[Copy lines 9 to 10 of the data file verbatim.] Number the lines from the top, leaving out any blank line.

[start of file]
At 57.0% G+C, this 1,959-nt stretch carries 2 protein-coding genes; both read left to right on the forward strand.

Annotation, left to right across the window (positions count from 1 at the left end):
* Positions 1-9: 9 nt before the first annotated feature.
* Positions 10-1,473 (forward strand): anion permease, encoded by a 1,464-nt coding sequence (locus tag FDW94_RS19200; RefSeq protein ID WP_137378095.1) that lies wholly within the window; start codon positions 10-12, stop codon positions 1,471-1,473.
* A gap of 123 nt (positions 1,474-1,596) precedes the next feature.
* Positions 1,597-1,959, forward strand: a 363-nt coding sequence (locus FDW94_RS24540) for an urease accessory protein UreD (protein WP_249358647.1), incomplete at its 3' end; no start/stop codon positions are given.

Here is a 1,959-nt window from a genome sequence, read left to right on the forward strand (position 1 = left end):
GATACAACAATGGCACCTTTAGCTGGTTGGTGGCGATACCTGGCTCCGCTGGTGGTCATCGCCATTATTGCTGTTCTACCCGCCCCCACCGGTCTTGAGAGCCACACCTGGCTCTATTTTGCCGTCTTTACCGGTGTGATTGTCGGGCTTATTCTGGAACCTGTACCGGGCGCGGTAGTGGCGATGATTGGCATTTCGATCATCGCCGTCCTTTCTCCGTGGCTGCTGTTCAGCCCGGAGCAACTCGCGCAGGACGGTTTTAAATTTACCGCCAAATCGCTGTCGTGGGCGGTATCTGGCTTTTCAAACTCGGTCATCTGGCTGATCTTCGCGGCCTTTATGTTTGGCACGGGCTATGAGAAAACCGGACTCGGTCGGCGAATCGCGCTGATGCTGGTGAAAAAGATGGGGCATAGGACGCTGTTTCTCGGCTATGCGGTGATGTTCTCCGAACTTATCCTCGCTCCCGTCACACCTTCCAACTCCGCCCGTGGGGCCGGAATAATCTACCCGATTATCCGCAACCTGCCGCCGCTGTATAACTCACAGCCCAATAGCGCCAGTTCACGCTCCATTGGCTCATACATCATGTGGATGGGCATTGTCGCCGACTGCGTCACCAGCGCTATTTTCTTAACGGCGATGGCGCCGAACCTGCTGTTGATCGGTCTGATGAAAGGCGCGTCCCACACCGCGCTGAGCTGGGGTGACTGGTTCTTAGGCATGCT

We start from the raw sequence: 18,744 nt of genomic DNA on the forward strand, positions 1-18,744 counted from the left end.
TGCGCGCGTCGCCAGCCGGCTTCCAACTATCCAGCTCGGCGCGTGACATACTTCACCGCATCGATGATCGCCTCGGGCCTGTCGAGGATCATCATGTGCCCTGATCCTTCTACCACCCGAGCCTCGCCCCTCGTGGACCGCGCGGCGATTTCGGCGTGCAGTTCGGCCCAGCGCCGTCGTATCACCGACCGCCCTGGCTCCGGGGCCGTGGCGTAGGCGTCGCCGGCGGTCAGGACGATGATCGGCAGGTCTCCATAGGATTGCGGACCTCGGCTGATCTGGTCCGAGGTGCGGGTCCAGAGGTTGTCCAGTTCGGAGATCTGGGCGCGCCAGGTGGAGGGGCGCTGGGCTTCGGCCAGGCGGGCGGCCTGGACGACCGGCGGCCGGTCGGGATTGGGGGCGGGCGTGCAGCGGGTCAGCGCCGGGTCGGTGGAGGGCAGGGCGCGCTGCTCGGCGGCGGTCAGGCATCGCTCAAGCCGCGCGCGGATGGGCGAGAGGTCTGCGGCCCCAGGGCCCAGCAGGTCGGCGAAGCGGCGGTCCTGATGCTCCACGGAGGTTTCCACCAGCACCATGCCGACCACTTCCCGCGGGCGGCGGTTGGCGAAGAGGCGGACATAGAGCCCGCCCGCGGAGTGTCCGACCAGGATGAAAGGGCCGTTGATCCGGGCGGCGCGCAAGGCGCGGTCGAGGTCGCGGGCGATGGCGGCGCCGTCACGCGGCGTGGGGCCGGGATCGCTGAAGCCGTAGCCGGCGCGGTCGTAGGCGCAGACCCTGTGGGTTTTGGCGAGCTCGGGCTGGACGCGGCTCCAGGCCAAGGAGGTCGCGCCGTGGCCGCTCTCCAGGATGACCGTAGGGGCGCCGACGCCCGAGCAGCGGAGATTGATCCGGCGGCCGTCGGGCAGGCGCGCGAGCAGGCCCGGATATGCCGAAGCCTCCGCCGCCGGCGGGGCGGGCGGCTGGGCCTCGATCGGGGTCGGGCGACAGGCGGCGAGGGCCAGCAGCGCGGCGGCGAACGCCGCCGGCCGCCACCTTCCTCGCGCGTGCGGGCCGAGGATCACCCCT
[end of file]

We start from the raw sequence: 18,744 nt of genomic DNA on the forward strand, positions 1-18,744 counted from the left end.
TGCGCGCGTCGCCAGCCGGCTTCCAACTATCCAGCTCGGCGCGTGACATACTTCACCGCATCGATGATCGCCTCGGGCCTGTCGAGGATCATCATGTGCCCTGATCCTTCTACCACCCGAGCCTCGCCCCTCGTGGACCGCGCGGCGATTTCGGCGTGCAGTTCGGCCCAGCGCCGTCGTATCACCGACCGCCCTGGCTCCGGGGCCGTGGCGTAGGCGTCGCCGGCGGTCAGGACGATGATCGGCAGGTCTCCATAGGATTGCGGACCTCGGCTGATCTGGTCCGAGGTGCGGGTCCAGAGGTTGTCCAGTTCGGAGATCTGGGCGCGCCAGGTGGAGGGGCGCTGGGCTTCGGCCAGGCGGGCGGCCTGGACGACCGGCGGCCGGTCGGGATTGGGGGCGGGCGTGCAGCGGGTCAGCGCCGGGTCGGTGGAGGGCAGGGCGCGCTGCTCGGCGGCGGTCAGGCATCGCTCAAGCCGCGCGCGGATGGGCGAGAGGTCTGCGGCCCCAGGGCCCAGCAGGTCGGCGAAGCGGCGGTCCTGATGCTCCACGGAGGTTTCCACCAGCACCATGCCGACCACTTCCCGCGGGCGGCGGTTGGCGAAGAGGCGGACATAGAGCCCGCCCGCGGAGTGTCCGACCAGGATGAAAGGGCCGTTGATCCGGGCGGCGCGCAAGGCGCGGTCGAGGTCGCGGGCGATGGCGGCGCCGTCACGCGGCGTGGGGCCGGGATCGCTGAAGCCGTAGCCGGCGCGGTCGTAGGCGCAGACCCTGTGGGTTTTGGCGAGCTCGGGCTGGACGCGGCTCCAGGCCAAGGAGGTCGCGCCGTGGCCGCTCTCCAGGATGACCGTAGGGGCGCCGACGCCCGAGCAGCGGAGATTGATCCGGCGGCCGTCGGGCAGGCGCGCGAGCAGGCCCGGATATGCCGAAGCCTCCGCCGCCGGCGGGGCGGGCGGCTGGGCCTCGATCGGGGTCGGGCGACAGGCGGCGAGGGCCAGCAGCGCGGCGGCGAACGCCGCCGGCCGCCACCTTCCTCGCGCGTGCGGGCCGAGGATCACCCCT